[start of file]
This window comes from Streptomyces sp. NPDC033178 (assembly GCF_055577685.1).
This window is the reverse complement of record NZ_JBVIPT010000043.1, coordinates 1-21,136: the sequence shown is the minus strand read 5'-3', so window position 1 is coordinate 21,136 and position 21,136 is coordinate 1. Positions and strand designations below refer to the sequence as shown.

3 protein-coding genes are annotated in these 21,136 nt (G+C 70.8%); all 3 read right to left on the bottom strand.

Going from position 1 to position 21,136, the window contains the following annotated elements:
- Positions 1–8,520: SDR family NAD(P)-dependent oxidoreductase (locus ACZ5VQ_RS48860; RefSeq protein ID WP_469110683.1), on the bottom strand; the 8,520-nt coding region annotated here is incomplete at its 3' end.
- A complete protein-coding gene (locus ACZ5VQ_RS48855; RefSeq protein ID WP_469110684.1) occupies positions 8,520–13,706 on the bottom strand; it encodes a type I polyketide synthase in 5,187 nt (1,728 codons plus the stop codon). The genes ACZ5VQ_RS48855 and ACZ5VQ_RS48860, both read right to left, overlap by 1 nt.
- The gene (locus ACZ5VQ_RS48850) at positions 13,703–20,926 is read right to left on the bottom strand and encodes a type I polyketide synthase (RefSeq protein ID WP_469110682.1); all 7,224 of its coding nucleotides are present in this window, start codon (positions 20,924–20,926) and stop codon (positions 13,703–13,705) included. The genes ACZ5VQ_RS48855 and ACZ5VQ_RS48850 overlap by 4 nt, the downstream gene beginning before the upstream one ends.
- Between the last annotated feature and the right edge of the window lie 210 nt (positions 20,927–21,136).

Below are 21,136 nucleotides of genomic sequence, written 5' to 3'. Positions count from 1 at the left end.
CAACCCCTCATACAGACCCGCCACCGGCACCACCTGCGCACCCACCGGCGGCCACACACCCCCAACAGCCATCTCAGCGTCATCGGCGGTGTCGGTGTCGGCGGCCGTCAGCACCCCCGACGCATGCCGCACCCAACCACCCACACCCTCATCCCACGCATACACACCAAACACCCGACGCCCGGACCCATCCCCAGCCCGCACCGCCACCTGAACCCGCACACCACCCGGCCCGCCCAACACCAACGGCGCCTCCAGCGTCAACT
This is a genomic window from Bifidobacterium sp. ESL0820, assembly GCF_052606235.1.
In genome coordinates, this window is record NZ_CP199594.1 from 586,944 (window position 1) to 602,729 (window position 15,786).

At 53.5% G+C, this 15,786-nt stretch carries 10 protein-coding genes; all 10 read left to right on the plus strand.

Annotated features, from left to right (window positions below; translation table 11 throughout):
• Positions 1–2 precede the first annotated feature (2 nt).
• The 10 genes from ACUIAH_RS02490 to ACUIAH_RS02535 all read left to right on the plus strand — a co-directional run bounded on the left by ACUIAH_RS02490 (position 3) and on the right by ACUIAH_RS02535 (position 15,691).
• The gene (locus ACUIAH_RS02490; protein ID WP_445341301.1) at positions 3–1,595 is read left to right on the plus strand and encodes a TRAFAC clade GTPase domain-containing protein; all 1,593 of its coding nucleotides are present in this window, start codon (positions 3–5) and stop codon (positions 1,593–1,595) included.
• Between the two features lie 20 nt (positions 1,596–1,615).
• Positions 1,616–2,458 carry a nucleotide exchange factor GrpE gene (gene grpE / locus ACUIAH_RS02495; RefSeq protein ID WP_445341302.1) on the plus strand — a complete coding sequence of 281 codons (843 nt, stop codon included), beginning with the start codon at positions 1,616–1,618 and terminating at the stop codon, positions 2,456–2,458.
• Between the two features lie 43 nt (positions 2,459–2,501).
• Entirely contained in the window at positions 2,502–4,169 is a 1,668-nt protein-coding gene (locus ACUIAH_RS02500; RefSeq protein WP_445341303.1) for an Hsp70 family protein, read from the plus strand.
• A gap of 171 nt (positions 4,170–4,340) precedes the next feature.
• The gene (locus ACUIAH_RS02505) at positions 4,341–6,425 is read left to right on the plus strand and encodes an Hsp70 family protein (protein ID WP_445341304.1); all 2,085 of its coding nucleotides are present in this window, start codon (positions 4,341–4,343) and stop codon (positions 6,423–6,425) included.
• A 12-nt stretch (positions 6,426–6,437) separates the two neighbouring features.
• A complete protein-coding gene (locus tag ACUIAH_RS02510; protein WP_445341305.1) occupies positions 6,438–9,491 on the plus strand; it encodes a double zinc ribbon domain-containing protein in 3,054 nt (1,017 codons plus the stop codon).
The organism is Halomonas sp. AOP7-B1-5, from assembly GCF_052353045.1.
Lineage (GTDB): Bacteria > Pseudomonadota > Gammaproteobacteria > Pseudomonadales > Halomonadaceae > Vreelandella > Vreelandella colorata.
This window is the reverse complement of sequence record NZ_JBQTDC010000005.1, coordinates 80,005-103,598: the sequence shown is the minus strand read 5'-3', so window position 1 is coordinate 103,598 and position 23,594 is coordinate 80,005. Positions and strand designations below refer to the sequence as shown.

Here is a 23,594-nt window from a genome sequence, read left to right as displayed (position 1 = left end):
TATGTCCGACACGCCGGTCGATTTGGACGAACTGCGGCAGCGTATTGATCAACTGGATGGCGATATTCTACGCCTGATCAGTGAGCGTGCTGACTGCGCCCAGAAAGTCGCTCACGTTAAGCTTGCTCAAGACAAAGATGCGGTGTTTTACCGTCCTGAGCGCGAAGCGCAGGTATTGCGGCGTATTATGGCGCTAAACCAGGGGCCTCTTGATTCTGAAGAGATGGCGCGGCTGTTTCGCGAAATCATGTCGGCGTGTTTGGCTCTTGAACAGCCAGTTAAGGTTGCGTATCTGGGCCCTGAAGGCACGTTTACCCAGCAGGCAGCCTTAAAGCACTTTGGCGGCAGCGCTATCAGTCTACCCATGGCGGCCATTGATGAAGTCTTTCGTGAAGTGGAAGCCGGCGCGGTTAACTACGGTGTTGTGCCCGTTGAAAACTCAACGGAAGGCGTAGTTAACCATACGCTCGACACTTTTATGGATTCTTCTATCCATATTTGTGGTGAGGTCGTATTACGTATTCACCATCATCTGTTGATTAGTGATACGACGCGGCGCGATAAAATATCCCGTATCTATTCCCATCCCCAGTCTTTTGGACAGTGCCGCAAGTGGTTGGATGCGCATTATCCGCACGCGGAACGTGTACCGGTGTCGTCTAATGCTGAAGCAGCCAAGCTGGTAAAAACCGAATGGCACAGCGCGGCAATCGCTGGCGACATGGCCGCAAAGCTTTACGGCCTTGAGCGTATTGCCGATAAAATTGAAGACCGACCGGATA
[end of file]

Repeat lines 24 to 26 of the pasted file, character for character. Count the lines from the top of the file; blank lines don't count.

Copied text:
• A 12-nt stretch (positions 6,426–6,437) separates the two neighbouring features.
• A complete protein-coding gene (locus tag ACUIAH_RS02510; protein WP_445341305.1) occupies positions 6,438–9,491 on the plus strand; it encodes a double zinc ribbon domain-containing protein in 3,054 nt (1,017 codons plus the stop codon).
The organism is Halomonas sp. AOP7-B1-5, from assembly GCF_052353045.1.